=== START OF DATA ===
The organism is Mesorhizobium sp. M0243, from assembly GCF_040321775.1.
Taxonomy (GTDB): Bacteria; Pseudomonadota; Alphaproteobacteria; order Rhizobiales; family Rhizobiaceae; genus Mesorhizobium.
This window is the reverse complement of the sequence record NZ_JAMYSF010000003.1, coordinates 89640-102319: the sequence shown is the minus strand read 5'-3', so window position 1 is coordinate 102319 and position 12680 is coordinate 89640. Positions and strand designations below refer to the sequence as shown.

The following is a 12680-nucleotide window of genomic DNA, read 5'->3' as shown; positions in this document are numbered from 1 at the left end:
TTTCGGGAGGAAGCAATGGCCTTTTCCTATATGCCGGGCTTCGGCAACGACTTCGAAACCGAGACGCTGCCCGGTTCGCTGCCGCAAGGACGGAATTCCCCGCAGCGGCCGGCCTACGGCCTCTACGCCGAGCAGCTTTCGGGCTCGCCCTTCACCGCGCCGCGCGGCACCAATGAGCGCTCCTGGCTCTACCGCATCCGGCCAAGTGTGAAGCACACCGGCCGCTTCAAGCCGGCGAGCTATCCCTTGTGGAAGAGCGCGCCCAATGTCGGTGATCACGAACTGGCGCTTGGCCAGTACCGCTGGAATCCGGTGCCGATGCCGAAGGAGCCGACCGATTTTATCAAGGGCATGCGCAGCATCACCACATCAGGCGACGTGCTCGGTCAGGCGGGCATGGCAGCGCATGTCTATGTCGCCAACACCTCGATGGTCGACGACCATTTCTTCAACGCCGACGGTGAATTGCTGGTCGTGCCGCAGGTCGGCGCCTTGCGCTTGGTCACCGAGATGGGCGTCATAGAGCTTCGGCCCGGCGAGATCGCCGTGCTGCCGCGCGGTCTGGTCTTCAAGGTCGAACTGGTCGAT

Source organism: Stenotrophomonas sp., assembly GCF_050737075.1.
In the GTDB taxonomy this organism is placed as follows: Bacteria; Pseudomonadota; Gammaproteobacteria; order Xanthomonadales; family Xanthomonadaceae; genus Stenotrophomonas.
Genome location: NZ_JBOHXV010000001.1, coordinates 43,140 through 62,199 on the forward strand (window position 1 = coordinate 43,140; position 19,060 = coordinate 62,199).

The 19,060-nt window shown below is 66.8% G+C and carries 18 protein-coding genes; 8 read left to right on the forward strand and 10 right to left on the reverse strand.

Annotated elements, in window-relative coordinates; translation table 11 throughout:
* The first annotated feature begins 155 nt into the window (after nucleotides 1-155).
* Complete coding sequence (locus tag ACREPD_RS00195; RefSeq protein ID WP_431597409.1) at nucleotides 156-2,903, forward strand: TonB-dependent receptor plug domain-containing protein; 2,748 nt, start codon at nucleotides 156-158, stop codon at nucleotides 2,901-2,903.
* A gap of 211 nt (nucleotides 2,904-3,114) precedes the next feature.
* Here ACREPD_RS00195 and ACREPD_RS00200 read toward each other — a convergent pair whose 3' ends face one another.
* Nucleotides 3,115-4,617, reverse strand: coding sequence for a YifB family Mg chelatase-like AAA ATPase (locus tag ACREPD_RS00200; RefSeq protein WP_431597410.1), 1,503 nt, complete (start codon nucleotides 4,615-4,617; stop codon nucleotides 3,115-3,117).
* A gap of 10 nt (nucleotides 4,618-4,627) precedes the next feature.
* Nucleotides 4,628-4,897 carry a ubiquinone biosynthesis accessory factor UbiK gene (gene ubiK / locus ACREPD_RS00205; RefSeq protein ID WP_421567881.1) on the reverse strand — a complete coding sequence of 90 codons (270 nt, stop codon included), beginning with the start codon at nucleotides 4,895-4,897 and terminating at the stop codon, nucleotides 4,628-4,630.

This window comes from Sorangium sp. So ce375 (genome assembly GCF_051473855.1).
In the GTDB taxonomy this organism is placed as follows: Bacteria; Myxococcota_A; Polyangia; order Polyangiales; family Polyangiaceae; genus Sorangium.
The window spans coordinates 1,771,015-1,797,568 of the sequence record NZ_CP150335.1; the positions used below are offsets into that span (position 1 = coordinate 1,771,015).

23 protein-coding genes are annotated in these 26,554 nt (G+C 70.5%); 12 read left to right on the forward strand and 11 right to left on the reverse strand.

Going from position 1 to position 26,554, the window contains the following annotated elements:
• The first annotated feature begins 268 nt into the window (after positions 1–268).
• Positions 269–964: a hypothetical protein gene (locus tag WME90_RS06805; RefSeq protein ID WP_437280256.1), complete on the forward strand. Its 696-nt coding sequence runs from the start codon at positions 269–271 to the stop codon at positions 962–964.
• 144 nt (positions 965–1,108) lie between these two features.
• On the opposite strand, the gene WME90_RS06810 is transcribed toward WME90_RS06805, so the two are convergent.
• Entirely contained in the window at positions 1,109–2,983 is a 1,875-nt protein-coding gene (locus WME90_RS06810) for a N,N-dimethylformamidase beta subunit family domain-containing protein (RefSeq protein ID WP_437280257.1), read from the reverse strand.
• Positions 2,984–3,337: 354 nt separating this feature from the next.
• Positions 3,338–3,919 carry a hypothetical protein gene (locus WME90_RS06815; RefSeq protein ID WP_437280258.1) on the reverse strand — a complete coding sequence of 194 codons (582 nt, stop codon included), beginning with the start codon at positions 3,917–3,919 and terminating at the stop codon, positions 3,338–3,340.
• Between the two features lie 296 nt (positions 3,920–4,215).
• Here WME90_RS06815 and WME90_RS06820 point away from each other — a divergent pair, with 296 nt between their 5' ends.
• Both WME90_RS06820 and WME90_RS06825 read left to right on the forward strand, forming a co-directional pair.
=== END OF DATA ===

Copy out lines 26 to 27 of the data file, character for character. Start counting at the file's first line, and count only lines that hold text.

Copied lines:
• On the opposite strand, the gene WME90_RS06810 is transcribed toward WME90_RS06805, so the two are convergent.
• Entirely contained in the window at positions 1,109–2,983 is a 1,875-nt protein-coding gene (locus WME90_RS06810) for a N,N-dimethylformamidase beta subunit family domain-containing protein (RefSeq protein ID WP_437280257.1), read from the reverse strand.